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VA CIO Reveals Biggest Security Concern

Steph Warren Tells What Keeps Him Up at Night
VA CIO Reveals Biggest Security Concern
Steph Warren

What cybersecurity issue keeps Steph Warren, CIO of the Department of Veterans Affairs, up at night? He tells me it's the potential long-term harm that data breaches and other incidents can have on public faith in e-commerce.

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"If people stop going to the Internet because they don't think it's safe, all the things we're trying to do to enable delivery of service benefits are going to be impacted. We count on that tool; it is a tremendous saver of resources," Warren said in response to a question I asked him during a recent media roundtable to provide an update on various VA IT initiatives.

"It used to be when folks went to mainline businesses on the Internet, they were safe," he said. "The security concerns arose when consumers visited websites offering deals that 'seemed too good to be true.'

"The challenge now is that all those commerce sites are under threat. We've got to figure out how digital commerce can still be done safely, how you can do it with credit tools that don't put your bank account or identities at risk."

Warren says there's a lot at risk if cyberthreats continue to grab headlines.

"I think we are coming into a pretty critical time period," he says. "If the public loses confidence in whether they can safely do ... digital commerce, we've got a serious problem because it's been an engine of innovation and change," he says. "We have got to get our arms around it."

ID Theft Awareness

For its part, the VA has been ramping up efforts to help make veterans more aware of identity theft and fraud risks so that they can avoid falling victim to cybercrimes, Warren says.

That includes providing tips to veterans about how they can protect themselves against ID theft - like using stronger passwords and encrypted e-mail and monitoring their credit card statements. The agency is providing extensive advice for vets on its new VA ID theft website.

The VA offers free credit monitoring to vets when the department experiences breaches of any size that expose sensitive information. But Warren admits that only about 4 percent of vets accept the offer, and he's hoping to get more takers.

Wake-Up Call

The VA grabbed headlines back in May 2006 when the agency reported a breach stemming from a stolen unencrypted laptop that contained information on more than 26 million individuals. Although the device was eventually recovered and the FBI determined that no personal information was inappropriately accessed, the VA agreed to pay $20 million to settle a lawsuit filed by veterans over the incident (see VA Breach: Assessing The Impact).

In the wake of that incident, the VA launched a massive encryption campaign. Today, 100 percent of the VA's more than 430,000 desktop and laptop computers are encrypted, Warren says.

In addition to using encryption to prevent breaches, the VA has been ramping up its efforts to thwart hackers.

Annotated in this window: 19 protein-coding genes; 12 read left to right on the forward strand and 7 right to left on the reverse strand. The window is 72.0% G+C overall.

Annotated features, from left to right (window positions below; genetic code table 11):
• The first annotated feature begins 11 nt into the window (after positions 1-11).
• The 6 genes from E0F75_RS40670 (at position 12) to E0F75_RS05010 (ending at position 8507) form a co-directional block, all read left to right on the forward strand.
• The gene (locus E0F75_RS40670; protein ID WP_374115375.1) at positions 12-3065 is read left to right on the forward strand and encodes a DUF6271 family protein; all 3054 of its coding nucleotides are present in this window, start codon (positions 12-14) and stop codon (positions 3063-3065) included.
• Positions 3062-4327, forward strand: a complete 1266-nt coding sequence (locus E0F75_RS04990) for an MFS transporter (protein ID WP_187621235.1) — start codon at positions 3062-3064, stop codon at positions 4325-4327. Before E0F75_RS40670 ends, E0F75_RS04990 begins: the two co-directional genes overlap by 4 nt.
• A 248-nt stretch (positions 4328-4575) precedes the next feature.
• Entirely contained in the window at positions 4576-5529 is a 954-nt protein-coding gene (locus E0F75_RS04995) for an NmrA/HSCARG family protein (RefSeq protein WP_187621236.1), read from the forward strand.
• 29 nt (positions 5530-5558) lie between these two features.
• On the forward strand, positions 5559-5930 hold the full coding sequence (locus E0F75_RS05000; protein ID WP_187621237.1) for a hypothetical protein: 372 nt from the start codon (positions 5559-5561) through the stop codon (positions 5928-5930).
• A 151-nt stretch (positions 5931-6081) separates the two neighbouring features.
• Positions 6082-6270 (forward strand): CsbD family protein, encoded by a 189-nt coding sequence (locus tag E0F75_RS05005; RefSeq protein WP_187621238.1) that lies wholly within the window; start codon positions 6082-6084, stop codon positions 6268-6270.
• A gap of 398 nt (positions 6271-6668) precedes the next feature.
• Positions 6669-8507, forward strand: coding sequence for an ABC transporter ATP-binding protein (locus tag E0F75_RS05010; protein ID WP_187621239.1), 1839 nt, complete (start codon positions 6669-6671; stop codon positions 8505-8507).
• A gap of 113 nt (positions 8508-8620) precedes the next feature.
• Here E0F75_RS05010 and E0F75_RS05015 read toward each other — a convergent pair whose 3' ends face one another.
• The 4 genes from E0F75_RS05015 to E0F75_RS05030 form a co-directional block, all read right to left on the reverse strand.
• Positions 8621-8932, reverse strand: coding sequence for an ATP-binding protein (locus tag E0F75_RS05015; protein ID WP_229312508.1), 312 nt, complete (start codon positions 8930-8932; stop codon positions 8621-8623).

At a hearing last year, a member of Congress said hackers from other nations had repeatedly breached VA computers since 2010 (see: VA Systems Hacked From Abroad).

Warren admits that VA systems are "always under threat." But so far, he says, no data has been seized by hackers. "No data has been exfiltrated ... or pulled out, even as viruses hit laptops or desktops."

The VA defends itself against 55,000 new malware variants per day that are tracked and blocked, he says.

The agency's cybersecurity strategy relies heavily on continuous monitoring of network traffic.

"We're constantly updating threats ... with remediation in near real time," he says. The VA uses the Department of Homeland Security's Einstein 3 intrusion detection system to block sites and stop downloads that pose potential threats.

Medical Devices

In another security move, the 600,000 medical devices in use at the VA healthcare facilities are segregated away from the rest of the enterprise. Warren explains they're run on "an isolation architecture ... to better control access" and help keep those devices away from malware and other threats.

The need to segment medical devices from other network systems was one of several security steps stressed at last week's medical device cybersecurity workshop hosted by the Food and Drug Administration (see Medical Device Hacks: The Dangers).

And Warren says the VA must always look for more ways to improve security.

"We have to keep doing more, and that's what we do. We don't rest on our laurels. The threat environment keeps increasing, the sophistication of the threats keep growing," he says. "As a large institution we're always under threat."

About the Author

Marianne Kolbasuk McGee

Marianne Kolbasuk McGee

Executive Editor, HealthcareInfoSecurity, ISMG

McGee is executive editor of Information Security Media Group's media site. She has about 30 years of IT journalism experience, with a focus on healthcare information technology issues for more than 15 years. Before joining ISMG in 2012, she was a reporter at InformationWeek magazine and news site and played a lead role in the launch of InformationWeek's healthcare IT media site.

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